Vladimir Ignatowski

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Vladimir Sergeyevitch Ignatowski, or Waldemar Sergius von Ignatowsky and similar names in other publications[1] (* March 8/20, 1875 in Tbilisi, Georgia; † January 13, 1942 in Leningrad), was a Russian physicist.[2]

Life and work[edit]

Ignatowski graduated in 1906 in Saint Petersburg. 1906-1908 he continued to study at the University of Giessen, with his dissertation in 1909. 1911-1914 he taught at the Higher Technical School in Berlin. Afterwards he worked for different institutions in the soviet union. Then he became a corresponding member of the Soviet Academy of Sciences. Aleksandr Solzhenitsyn reported in his book The Gulag Archipelago, that Ignatowski was put under arrest by soviet officials, who raised absurd allegations against him. It was claimed that Ignatowski was recruited by the German secret service in 1909, not to spy in the next war (World War I), but to spy in the "war after the next war" (World War II). So Ignatowski was executed in 1942 in Leningrad.[3] He was rehabilitated in 1955.[2]

Ignatowski wrote some papers on special relativity.[4] In 1910 he was to first who tried to derive the Lorentz transformation by group theory only using the relativity principle, and without the postulate of the constancy of the speed of light (1910b, 1911b, 1911c, 1911h). Although he derived the correct transformation, the invariant limiting speed remained undefined. Ignatowski had to resort to length contraction of moving electrostatic fields in order to identify this limiting velocity with the velocity of light in vacuum. While some said that this approach was insufficient and the second postulate is still needed, others continued the attempts to derive special relativity without the light postulate (see Postulates of special relativity).[5] Ignatowski also investigated the status of rigid bodies within special relativity (1910a, 1911a). He concluded that velocities greater than the speed of light are possible, even though he showed that those are not signal velocities and therefore are not in conflict with relativity (1910b, 1911g). He also formulated a relativistic theory of hydrodynamics (1911f).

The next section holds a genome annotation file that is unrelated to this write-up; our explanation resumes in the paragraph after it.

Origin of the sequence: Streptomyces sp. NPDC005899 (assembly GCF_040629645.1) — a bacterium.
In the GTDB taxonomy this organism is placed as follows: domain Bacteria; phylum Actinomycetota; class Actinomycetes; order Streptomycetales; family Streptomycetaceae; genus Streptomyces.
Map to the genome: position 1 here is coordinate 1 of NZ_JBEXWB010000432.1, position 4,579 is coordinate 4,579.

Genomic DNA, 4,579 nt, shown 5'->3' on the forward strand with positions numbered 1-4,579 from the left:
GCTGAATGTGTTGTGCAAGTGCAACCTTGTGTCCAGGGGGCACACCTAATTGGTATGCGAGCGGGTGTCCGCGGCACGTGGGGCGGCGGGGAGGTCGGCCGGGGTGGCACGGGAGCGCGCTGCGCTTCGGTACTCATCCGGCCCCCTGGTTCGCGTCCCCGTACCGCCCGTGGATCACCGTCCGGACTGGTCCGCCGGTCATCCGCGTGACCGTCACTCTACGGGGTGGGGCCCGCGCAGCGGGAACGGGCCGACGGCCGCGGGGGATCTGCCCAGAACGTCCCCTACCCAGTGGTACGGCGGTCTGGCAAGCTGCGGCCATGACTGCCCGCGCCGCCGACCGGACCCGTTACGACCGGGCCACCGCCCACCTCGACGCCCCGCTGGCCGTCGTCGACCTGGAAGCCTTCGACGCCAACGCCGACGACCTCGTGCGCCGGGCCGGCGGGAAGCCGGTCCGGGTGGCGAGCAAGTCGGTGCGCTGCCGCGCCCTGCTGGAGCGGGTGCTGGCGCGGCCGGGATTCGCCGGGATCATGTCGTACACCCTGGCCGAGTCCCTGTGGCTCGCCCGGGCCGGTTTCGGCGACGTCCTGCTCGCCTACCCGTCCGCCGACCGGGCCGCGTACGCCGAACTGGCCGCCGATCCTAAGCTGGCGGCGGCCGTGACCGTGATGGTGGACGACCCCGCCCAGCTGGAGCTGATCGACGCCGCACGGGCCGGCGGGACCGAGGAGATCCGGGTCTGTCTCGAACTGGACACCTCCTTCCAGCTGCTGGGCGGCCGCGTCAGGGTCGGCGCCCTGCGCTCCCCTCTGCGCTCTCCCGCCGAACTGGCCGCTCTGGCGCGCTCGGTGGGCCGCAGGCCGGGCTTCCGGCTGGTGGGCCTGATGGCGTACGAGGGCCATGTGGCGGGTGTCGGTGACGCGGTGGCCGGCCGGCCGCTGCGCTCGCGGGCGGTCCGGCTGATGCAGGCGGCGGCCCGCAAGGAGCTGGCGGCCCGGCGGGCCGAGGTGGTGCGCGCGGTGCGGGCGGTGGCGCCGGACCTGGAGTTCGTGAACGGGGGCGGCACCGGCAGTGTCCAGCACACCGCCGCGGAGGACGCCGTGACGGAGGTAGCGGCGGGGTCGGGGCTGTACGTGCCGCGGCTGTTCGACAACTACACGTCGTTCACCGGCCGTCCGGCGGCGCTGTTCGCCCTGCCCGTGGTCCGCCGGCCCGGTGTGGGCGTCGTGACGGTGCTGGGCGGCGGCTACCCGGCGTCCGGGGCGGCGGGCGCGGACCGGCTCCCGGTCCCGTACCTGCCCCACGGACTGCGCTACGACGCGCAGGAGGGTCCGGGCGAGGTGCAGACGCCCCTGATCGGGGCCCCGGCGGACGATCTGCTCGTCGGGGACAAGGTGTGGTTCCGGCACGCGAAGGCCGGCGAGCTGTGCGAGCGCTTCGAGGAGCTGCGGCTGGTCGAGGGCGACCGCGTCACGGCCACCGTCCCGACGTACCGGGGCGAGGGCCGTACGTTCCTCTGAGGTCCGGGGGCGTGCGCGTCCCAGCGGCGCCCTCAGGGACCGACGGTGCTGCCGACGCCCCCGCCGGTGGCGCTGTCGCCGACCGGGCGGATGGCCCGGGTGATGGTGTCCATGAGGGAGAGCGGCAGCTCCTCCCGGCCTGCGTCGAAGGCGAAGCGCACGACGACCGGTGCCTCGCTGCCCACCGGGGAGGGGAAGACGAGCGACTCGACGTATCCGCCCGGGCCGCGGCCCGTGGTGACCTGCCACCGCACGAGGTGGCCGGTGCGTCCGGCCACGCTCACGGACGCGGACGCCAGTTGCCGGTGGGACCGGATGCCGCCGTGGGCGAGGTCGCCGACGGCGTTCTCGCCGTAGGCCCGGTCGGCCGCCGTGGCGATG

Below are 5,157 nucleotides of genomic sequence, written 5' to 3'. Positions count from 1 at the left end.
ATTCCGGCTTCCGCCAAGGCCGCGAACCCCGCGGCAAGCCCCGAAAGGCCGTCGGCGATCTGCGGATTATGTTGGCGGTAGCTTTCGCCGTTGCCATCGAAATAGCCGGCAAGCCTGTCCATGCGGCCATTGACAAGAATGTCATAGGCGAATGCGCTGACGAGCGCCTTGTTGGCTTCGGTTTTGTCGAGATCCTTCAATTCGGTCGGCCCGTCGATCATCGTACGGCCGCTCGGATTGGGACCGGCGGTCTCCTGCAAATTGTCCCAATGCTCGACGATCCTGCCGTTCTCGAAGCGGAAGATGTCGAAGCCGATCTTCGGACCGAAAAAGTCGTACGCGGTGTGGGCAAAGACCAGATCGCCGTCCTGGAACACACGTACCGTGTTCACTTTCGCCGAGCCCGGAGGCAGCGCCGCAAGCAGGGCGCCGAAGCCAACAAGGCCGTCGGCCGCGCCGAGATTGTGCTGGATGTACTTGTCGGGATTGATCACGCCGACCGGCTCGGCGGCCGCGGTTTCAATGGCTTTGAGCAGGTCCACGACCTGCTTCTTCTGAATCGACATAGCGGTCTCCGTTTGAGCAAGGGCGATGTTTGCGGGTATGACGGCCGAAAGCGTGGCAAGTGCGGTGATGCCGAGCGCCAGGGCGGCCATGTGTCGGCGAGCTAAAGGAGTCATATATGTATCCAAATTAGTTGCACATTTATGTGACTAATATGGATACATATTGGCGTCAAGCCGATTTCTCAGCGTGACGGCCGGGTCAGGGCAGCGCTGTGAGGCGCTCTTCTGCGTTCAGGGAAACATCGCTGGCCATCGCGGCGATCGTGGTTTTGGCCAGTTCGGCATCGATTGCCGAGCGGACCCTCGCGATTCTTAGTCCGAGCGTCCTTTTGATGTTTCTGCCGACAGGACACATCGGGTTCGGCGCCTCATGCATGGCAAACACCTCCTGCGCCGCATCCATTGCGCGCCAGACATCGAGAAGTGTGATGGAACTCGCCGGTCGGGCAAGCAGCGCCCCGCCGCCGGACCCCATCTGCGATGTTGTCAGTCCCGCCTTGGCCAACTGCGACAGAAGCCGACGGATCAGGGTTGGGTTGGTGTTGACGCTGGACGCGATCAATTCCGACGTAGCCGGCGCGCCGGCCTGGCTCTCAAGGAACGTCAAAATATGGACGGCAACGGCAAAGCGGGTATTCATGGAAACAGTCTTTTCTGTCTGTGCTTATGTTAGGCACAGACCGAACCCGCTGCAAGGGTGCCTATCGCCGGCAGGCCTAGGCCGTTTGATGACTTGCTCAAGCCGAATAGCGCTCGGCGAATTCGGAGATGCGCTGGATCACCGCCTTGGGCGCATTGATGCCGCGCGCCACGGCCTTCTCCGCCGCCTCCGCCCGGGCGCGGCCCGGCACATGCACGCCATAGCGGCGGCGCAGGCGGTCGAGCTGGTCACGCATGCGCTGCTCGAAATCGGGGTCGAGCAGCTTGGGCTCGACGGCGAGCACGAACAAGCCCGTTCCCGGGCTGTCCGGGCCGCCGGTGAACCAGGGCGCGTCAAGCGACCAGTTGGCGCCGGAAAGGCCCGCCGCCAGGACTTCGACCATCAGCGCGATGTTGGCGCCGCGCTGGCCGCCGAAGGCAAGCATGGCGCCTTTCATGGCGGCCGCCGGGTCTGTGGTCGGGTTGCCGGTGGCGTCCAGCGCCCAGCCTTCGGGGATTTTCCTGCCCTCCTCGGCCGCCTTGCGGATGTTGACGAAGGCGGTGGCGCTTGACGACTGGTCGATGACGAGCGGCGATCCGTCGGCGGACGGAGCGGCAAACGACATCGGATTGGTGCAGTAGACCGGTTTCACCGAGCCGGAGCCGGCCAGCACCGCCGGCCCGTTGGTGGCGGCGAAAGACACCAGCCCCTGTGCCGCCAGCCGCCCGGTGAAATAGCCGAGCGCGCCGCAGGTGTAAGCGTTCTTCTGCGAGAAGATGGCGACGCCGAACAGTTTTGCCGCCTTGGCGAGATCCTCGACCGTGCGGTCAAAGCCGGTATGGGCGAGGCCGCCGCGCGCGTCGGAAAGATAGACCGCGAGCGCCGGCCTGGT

Ignatowski is also known for his work in the field of optics, whereby he founded the only optical-mechanical facility in the Soviet Union.[3]

See also[edit]

References[edit]

  1. ^ Vladimir Ignatowski in the German National Library catalogue
  2. ^ a b IFMO: Wladimir Sergejewitsch Ignatowski (Russian)
  3. ^ a b Solschenizyn, 1973, The Gulag Archipelago, Volume 2
  4. ^ Thomas F. Glick, ed., The Comparative Reception of Relativity (Kluwer Academic Publishers, 1987), ISBN 90-277-2498-9.
  5. ^ Miller, A.I. (1981). Albert Einstein’s special theory of relativity. Emergence (1905) and early interpretation (1905–1911). Reading: Addison–Wesley. ISBN 0-201-04679-2. 

Publications[edit]

Relativity

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